Lighting has a strong effect on the player’s ability to examine and engage with their surroundings. Initially, the player is not given any control over lighting, with outside lighting being fairly dim. In the first interior location of the game, the player wanders through near darkness, alone and afraid. As evident in figure 8, lighting is especially important indoors, with this particular image showing the player only darkness at the end of the corridor. Lighting is used here to accentuate the audio aspect of the game; the player can only hear static from their radio broken only by the cries of enemies. When the player is given control over light in the form of a flashlight, it is placed on the front of the player so that they must turn the character to view areas of darkness. In areas of absolute darkness the player has only a cone of vision.
Furthermore, as they cannot look behind themselves, lighting in areas is particularly important as it gives the player a larger area of influence. Brighter areas bring a larger view distance, and the ability to manoeuvre easier whilst darker areas are much more intense as the player has a much smaller area of influence. This meaning that Team Silent has greater control over certain parts they wish to highlight and hide. Light is another token that has an exponential effect on the difficulty and emotional pressure on the player.
The usage of fog as both a hardware-efficient process and as a creative restriction of view distance is another important token which affects the player’s ability. The presence of the fog gives the player a very small area of influence in outside areas, and thus shorter time to react to new information and obstacles. This token in combination with obstacles, enemies and items of desire dynamically scales the difficulty of an encounter.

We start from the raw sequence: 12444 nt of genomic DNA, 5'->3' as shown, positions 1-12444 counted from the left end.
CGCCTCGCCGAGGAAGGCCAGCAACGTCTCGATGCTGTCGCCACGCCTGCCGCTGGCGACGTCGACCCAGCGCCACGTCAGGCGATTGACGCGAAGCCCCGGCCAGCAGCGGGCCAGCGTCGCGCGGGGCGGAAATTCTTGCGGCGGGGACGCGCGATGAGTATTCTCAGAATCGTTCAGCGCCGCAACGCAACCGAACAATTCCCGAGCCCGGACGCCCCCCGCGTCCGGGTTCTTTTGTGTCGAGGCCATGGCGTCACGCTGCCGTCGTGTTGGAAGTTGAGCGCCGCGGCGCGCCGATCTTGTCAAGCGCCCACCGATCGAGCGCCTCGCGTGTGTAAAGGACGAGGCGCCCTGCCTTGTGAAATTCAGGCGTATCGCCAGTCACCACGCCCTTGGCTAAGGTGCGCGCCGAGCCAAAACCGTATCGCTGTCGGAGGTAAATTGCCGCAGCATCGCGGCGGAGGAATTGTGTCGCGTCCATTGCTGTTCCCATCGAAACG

The exterior space also changes dramatically when night falls in Silent Hill. The lack of lighting brings about a great change in the depth of field, similar to interior areas.
Here both tokens are present, making the area quite stressful for the player.
Figure 6: Controls of Silent Hil 2 from the manual
Movement is dictated by the direction in which the player faces and by what angle the player’s camera is at a given time. This can mean that moving is reversed based on the player’s perspective. This can give to rise to difficulty manoeuvring in the world. For some players this can mean frustration with the controls of the game. However, while it is not a sound control system for the player, it is powerful as a tool for the designers to control the player’s movements. In addition, if one was to look at the game from a narrative perspective, it makes sense that James’ ability to move and to fight would not be fantastic as an ordinary clerk in an otherworldly scenario.
To summarise this brief discussion of these mechanics and tokens, the design of Silent Hill 2 can be viewed as one revolving around the control and constriction of the player’s ability to act in this virtual world. As designers, these tokens give us the ability to better control the emotional state of the player, which is imperative to the success of a strong horror game. In the next part I will detail on the navigational aspects of Silent Hill 2; including navigational skills, lock progression, puzzle systems, and obstacles. How Team Silent created a virtual town and successfully reduced it to a linear sequence of events in order to give us the emotional experience of Silent Hill 2.
Thanks for reading,